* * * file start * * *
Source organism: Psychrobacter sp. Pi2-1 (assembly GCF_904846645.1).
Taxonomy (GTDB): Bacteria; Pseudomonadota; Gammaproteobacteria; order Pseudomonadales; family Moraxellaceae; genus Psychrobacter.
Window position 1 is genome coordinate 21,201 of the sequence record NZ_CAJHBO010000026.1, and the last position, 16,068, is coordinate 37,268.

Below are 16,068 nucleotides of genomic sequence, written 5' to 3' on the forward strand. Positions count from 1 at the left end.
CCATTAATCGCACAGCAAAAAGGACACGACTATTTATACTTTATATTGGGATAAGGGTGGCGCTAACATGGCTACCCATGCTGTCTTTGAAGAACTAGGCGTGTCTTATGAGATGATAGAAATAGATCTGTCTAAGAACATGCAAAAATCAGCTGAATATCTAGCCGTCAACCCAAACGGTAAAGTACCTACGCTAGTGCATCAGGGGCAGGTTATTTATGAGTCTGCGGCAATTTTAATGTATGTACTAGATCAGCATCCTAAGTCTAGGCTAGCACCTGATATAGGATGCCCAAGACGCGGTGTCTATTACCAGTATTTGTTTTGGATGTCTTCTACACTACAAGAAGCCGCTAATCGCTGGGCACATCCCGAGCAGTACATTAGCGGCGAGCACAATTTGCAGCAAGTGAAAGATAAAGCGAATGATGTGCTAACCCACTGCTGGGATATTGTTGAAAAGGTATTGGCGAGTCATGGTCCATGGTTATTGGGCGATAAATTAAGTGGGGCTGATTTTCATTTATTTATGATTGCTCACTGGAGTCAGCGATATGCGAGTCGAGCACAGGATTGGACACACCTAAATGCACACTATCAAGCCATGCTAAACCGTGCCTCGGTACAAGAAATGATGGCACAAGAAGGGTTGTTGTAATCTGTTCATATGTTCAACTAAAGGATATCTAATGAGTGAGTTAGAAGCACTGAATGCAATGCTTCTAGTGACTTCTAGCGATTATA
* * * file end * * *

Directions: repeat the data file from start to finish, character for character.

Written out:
Source organism: Psychrobacter sp. Pi2-1 (assembly GCF_904846645.1).
Taxonomy (GTDB): Bacteria; Pseudomonadota; Gammaproteobacteria; order Pseudomonadales; family Moraxellaceae; genus Psychrobacter.
Window position 1 is genome coordinate 21,201 of the sequence record NZ_CAJHBO010000026.1, and the last position, 16,068, is coordinate 37,268.

Below are 16,068 nucleotides of genomic sequence, written 5' to 3' on the forward strand. Positions count from 1 at the left end.
CCATTAATCGCACAGCAAAAAGGACACGACTATTTATACTTTATATTGGGATAAGGGTGGCGCTAACATGGCTACCCATGCTGTCTTTGAAGAACTAGGCGTGTCTTATGAGATGATAGAAATAGATCTGTCTAAGAACATGCAAAAATCAGCTGAATATCTAGCCGTCAACCCAAACGGTAAAGTACCTACGCTAGTGCATCAGGGGCAGGTTATTTATGAGTCTGCGGCAATTTTAATGTATGTACTAGATCAGCATCCTAAGTCTAGGCTAGCACCTGATATAGGATGCCCAAGACGCGGTGTCTATTACCAGTATTTGTTTTGGATGTCTTCTACACTACAAGAAGCCGCTAATCGCTGGGCACATCCCGAGCAGTACATTAGCGGCGAGCACAATTTGCAGCAAGTGAAAGATAAAGCGAATGATGTGCTAACCCACTGCTGGGATATTGTTGAAAAGGTATTGGCGAGTCATGGTCCATGGTTATTGGGCGATAAATTAAGTGGGGCTGATTTTCATTTATTTATGATTGCTCACTGGAGTCAGCGATATGCGAGTCGAGCACAGGATTGGACACACCTAAATGCACACTATCAAGCCATGCTAAACCGTGCCTCGGTACAAGAAATGATGGCACAAGAAGGGTTGTTGTAATCTGTTCATATGTTCAACTAAAGGATATCTAATGAGTGAGTTAGAAGCACTGAATGCAATGCTTCTAGTGACTTCTAGCGATTATA